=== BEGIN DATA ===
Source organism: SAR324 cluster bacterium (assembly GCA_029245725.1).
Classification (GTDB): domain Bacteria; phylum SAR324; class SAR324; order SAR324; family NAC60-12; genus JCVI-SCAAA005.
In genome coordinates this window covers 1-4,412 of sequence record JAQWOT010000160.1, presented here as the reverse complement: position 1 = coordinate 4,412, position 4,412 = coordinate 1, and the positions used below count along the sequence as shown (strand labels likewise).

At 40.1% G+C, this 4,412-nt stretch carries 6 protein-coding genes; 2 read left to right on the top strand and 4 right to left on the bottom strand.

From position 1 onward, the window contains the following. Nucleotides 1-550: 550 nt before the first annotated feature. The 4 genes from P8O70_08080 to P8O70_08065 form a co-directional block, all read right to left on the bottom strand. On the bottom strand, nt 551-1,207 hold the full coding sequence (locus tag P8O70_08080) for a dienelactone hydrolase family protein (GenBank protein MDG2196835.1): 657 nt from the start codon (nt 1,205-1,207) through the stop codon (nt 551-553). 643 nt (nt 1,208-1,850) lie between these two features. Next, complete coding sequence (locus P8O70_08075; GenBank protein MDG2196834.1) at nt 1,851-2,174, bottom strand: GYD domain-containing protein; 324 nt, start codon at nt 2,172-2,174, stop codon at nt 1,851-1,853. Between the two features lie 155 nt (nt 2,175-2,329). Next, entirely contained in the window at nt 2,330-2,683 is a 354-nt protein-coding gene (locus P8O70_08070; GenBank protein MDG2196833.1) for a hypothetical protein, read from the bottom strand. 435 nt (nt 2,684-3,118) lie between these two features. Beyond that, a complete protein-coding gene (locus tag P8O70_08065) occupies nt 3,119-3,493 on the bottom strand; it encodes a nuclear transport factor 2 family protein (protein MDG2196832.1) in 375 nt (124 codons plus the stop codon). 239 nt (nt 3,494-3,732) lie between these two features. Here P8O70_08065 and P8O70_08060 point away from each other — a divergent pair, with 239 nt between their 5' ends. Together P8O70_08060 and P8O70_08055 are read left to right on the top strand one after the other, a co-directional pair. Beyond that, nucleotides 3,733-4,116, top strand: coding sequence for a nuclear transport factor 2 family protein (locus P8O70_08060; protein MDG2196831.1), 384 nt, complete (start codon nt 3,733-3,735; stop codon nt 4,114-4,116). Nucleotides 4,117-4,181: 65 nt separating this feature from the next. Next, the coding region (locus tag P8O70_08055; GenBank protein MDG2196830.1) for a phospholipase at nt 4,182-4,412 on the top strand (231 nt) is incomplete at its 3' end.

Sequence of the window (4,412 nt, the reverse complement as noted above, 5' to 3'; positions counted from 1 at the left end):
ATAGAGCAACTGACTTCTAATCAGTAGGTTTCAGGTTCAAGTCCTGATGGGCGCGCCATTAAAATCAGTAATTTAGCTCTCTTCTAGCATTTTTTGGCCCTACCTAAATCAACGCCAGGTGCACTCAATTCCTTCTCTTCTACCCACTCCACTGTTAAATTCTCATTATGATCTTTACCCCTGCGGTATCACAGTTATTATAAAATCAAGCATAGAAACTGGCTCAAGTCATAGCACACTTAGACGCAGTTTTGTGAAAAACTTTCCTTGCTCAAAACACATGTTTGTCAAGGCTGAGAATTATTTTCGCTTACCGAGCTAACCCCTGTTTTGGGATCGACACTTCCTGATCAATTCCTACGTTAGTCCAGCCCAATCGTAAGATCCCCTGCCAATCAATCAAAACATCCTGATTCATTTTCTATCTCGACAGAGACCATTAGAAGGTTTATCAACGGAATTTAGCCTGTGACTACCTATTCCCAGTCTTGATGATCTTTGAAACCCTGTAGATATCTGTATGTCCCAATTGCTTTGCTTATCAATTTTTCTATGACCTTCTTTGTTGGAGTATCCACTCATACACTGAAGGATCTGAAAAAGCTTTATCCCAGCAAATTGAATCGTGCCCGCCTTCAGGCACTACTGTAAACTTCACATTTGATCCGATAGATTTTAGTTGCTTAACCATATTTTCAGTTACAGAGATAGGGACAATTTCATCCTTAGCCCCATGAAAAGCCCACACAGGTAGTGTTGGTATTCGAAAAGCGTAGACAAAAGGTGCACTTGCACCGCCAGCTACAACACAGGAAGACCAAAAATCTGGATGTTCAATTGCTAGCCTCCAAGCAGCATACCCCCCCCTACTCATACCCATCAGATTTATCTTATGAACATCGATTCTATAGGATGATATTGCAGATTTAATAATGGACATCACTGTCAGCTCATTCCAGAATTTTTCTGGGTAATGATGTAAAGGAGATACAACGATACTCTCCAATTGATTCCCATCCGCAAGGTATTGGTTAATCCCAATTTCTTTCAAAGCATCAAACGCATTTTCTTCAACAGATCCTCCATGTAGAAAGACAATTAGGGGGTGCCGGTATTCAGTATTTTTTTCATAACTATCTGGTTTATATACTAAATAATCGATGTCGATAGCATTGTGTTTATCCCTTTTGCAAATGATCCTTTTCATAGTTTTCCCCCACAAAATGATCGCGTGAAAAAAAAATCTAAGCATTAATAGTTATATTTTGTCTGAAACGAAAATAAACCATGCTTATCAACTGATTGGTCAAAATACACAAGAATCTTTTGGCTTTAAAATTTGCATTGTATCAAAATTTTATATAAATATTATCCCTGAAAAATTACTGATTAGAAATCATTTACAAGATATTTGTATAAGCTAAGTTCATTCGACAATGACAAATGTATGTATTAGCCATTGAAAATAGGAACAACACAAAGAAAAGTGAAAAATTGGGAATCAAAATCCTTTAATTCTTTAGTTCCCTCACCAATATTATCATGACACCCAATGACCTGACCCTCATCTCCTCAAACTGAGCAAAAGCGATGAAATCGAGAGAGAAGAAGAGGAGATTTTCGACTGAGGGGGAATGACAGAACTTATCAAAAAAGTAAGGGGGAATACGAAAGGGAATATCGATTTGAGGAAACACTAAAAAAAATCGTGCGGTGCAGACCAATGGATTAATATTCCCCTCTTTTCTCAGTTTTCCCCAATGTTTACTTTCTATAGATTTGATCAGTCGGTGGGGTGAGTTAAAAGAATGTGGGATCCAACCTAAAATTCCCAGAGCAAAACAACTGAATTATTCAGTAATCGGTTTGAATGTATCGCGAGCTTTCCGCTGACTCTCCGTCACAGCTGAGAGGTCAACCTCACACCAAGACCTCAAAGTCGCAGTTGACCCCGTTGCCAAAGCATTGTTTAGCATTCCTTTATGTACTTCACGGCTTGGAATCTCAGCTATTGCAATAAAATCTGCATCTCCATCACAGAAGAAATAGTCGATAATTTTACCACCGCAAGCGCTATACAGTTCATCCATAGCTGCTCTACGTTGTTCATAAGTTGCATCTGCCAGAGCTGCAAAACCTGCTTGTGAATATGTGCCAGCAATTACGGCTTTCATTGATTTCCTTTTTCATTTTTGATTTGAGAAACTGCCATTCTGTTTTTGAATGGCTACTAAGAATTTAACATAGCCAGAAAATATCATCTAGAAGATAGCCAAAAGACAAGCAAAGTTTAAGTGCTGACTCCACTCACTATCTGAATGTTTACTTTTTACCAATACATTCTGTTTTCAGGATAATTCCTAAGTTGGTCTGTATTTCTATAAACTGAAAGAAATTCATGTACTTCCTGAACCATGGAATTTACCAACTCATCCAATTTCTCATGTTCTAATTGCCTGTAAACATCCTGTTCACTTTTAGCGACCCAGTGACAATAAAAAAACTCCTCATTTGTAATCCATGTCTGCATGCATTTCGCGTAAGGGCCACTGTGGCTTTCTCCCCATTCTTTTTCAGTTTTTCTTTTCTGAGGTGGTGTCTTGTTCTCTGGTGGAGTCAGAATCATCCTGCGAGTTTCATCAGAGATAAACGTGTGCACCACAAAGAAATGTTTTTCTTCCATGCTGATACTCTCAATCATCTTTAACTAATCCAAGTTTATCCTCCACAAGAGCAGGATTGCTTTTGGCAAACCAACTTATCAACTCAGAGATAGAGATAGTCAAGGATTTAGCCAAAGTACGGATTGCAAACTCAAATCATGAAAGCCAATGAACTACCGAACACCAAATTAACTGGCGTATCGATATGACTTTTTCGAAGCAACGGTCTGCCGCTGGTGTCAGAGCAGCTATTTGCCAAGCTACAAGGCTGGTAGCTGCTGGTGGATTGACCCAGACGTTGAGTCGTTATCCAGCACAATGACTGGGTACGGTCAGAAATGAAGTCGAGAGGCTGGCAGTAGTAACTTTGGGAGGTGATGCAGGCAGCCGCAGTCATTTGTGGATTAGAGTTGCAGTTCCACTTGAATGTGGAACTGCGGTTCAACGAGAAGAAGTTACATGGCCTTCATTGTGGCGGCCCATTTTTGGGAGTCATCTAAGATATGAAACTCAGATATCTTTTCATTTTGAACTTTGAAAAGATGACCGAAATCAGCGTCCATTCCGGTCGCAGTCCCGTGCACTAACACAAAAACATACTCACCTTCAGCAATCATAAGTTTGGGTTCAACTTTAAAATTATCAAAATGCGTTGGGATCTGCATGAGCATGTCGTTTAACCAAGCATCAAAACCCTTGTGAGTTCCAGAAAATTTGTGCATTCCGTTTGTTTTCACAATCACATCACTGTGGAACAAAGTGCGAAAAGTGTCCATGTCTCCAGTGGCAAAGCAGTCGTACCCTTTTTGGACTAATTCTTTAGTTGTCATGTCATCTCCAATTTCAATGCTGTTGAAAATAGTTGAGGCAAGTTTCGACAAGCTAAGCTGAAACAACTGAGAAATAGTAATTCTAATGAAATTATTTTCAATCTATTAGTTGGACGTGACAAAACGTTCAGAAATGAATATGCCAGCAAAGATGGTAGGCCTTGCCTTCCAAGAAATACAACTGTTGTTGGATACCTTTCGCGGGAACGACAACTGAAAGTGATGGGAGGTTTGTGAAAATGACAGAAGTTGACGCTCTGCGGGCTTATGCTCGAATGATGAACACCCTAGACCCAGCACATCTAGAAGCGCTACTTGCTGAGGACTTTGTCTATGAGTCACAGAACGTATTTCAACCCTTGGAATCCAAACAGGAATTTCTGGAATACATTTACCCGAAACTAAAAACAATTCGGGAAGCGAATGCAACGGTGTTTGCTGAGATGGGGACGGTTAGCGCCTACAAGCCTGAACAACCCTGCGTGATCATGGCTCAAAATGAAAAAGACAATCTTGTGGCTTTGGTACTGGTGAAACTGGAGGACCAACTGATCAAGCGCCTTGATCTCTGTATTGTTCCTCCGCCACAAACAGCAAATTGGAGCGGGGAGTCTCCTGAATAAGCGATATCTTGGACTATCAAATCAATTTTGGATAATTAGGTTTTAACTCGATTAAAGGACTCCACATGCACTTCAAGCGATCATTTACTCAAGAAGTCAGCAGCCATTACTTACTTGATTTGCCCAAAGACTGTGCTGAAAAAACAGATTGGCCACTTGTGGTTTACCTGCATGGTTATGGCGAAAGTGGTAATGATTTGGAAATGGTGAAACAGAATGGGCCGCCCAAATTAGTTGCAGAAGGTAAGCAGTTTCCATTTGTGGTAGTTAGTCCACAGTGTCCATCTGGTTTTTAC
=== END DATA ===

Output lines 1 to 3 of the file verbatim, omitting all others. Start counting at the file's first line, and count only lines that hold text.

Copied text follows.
Source organism: SAR324 cluster bacterium (assembly GCA_029245725.1).
Classification (GTDB): domain Bacteria; phylum SAR324; class SAR324; order SAR324; family NAC60-12; genus JCVI-SCAAA005.
In genome coordinates this window covers 1-4,412 of sequence record JAQWOT010000160.1, presented here as the reverse complement: position 1 = coordinate 4,412, position 4,412 = coordinate 1, and the positions used below count along the sequence as shown (strand labels likewise).